Though his early school career was difficult, after a stint in the Marine Corps Vance became a lawyer and thus made it into the promised land of the rich. Some find this an inspiring trajectory, but I had mixed feelings about it. Why is it that everyone who wants to “make it” has to become a lawyer? Vance doesn’t seem to have any interest in the field other than its money-making potential, and his description of his time in law school focuses mainly on how he had to negotiate the social hurdles of being with an elite population for the first time, bluffing his way through until he gained the knowledge and skills he lacked. Very likely there’s more to his inner life that he didn’t express, and I don’t want to unfairly denigrate his very real achievement, but as presented in the book there was something hollow about it.

A conversation between Nancy Isenberg and J.D. Vance would certainly be interesting, and maybe someday that will happen. In the meantime, both books are worth reading, especially in tandem. In different ways, each sheds light on a part of our national character that is hard to face, but dangerous to ignore.



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27 thoughts on “Trying to Understand Part 5: White Trash and Hillbilly Elegy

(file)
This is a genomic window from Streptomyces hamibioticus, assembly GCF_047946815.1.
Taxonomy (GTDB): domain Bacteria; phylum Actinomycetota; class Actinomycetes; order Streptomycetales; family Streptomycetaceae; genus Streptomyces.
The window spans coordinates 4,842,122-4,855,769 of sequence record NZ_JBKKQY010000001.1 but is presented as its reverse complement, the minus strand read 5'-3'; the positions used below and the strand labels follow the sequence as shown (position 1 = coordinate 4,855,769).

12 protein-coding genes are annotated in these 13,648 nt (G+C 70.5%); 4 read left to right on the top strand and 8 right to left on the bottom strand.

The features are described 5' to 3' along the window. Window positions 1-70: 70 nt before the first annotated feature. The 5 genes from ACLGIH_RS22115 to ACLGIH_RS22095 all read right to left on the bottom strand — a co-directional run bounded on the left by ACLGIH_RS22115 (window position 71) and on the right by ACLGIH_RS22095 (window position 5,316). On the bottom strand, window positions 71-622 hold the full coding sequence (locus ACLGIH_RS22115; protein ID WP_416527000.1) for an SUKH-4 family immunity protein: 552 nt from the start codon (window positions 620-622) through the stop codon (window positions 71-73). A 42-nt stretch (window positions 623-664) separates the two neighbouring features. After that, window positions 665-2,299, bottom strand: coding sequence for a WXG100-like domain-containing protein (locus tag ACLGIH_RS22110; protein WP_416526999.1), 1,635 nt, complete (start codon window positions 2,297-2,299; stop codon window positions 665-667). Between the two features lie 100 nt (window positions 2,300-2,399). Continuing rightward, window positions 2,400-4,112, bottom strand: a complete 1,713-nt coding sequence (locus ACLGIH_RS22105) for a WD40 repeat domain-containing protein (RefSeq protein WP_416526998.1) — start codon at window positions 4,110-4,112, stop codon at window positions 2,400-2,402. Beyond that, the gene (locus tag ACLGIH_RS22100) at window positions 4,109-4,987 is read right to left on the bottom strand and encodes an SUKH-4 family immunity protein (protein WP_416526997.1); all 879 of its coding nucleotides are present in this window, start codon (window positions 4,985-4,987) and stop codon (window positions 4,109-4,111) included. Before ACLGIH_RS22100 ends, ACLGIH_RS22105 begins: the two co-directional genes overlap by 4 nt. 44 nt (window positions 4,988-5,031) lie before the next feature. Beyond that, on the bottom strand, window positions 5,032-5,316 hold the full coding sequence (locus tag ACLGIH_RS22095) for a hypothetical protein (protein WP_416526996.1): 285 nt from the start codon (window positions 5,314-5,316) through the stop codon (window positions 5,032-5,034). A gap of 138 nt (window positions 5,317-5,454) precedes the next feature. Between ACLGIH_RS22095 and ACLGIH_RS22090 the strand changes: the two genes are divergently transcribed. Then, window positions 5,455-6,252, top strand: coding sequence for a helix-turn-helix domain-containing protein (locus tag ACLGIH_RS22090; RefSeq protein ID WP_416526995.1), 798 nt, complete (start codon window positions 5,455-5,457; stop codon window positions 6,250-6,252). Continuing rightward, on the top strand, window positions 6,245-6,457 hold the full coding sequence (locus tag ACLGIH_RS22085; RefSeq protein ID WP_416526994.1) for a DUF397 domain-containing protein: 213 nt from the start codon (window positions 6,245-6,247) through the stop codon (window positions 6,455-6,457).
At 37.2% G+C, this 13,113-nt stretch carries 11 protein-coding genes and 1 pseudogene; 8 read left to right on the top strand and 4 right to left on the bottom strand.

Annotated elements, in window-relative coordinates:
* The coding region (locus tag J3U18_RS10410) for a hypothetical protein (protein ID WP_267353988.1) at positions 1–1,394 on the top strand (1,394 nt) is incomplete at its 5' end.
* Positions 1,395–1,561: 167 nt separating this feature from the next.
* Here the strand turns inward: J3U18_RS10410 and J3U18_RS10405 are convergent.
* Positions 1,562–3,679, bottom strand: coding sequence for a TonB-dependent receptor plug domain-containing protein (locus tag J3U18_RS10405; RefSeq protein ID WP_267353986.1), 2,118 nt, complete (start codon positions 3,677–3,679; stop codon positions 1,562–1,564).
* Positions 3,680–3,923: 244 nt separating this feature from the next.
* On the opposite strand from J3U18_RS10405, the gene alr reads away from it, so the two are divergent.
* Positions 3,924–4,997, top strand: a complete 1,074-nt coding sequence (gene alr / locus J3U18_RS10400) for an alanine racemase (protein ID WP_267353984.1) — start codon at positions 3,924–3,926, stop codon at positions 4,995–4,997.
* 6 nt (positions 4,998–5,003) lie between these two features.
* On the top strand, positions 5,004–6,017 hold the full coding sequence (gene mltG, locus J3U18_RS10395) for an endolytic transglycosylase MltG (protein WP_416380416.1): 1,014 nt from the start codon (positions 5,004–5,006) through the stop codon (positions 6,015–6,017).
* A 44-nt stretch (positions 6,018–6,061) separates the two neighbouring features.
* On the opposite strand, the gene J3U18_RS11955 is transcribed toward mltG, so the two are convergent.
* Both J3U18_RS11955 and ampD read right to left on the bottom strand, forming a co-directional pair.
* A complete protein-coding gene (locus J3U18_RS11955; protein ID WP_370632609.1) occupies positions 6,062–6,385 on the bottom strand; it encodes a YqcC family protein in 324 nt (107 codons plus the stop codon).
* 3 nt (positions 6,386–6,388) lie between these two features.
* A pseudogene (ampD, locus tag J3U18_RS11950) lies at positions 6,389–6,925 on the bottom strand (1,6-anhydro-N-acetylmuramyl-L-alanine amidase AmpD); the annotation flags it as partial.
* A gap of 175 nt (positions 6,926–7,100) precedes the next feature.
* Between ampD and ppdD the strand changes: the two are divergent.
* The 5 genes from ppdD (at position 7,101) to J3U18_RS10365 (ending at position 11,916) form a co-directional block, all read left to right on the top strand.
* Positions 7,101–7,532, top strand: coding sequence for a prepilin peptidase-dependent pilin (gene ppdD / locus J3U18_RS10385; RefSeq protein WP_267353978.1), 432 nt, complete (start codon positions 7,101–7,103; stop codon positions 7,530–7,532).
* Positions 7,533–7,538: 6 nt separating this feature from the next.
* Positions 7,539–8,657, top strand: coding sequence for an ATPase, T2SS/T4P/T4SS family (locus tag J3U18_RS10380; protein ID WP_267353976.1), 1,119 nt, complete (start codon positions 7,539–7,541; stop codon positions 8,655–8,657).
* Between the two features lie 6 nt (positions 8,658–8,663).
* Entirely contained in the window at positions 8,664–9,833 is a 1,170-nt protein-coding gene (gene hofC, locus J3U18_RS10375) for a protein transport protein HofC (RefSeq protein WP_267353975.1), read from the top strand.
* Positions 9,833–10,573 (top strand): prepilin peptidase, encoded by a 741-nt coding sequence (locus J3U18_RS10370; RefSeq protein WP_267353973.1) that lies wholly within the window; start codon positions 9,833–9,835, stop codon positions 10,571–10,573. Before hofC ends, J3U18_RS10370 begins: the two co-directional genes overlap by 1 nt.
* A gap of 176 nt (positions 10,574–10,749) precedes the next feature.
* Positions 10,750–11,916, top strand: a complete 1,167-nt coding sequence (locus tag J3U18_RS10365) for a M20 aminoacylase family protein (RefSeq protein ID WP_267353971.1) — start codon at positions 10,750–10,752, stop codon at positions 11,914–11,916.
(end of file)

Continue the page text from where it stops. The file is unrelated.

1. This is such a good, perceptive review. I’m not especially happy with how JD Vance has become the “spokesperson” for a group of people, and that his memoir has become a kind of bible. This is so complex, and it would be so helpful if we could all put down our defenses, begin listening to each other, and understand that ultimately we are all responsible for one other.


    1. I think it’s unfortunate that Hillbilly Elegy was put on the NYT list of “Six Books to Understand Trump’s Win” (which I purposely didn’t mention in the review for that reason). It’s a memoir, and as such represents the experience of one person. Many of these viewpoints would be needed to understand the experience of a whole population, as well as more objective historical and sociological analysis. There are other books that do a better job of this.


      1. “[Hillbilly Elegy] It’s a memoir, and as such represents the experience of one person. ”